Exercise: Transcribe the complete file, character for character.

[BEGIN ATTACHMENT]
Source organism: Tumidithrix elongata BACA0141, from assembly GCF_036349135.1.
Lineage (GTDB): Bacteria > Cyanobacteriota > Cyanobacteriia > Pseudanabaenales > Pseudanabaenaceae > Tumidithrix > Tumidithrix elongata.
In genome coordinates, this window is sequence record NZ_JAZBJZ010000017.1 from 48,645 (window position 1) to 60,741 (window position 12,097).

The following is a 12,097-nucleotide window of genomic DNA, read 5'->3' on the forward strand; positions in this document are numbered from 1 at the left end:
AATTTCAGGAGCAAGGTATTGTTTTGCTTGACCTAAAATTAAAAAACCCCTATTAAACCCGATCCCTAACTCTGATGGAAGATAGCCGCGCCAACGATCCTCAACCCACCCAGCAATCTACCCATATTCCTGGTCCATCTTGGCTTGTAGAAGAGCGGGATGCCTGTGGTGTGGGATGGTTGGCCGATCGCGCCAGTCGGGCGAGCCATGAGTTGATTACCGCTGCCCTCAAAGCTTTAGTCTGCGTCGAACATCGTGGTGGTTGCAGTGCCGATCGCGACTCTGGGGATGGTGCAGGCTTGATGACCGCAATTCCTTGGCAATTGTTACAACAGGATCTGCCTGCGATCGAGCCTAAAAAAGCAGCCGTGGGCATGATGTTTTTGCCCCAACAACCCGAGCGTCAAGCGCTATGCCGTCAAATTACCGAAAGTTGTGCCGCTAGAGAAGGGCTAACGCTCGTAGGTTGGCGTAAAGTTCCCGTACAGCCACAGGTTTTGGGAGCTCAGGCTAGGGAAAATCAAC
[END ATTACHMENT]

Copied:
Source organism: Tumidithrix elongata BACA0141, from assembly GCF_036349135.1.
Lineage (GTDB): Bacteria > Cyanobacteriota > Cyanobacteriia > Pseudanabaenales > Pseudanabaenaceae > Tumidithrix > Tumidithrix elongata.
In genome coordinates, this window is sequence record NZ_JAZBJZ010000017.1 from 48,645 (window position 1) to 60,741 (window position 12,097).

The following is a 12,097-nucleotide window of genomic DNA, read 5'->3' on the forward strand; positions in this document are numbered from 1 at the left end:
AATTTCAGGAGCAAGGTATTGTTTTGCTTGACCTAAAATTAAAAAACCCCTATTAAACCCGATCCCTAACTCTGATGGAAGATAGCCGCGCCAACGATCCTCAACCCACCCAGCAATCTACCCATATTCCTGGTCCATCTTGGCTTGTAGAAGAGCGGGATGCCTGTGGTGTGGGATGGTTGGCCGATCGCGCCAGTCGGGCGAGCCATGAGTTGATTACCGCTGCCCTCAAAGCTTTAGTCTGCGTCGAACATCGTGGTGGTTGCAGTGCCGATCGCGACTCTGGGGATGGTGCAGGCTTGATGACCGCAATTCCTTGGCAATTGTTACAACAGGATCTGCCTGCGATCGAGCCTAAAAAAGCAGCCGTGGGCATGATGTTTTTGCCCCAACAACCCGAGCGTCAAGCGCTATGCCGTCAAATTACCGAAAGTTGTGCCGCTAGAGAAGGGCTAACGCTCGTAGGTTGGCGTAAAGTTCCCGTACAGCCACAGGTTTTGGGAGCTCAGGCTAGGGAAAATCAAC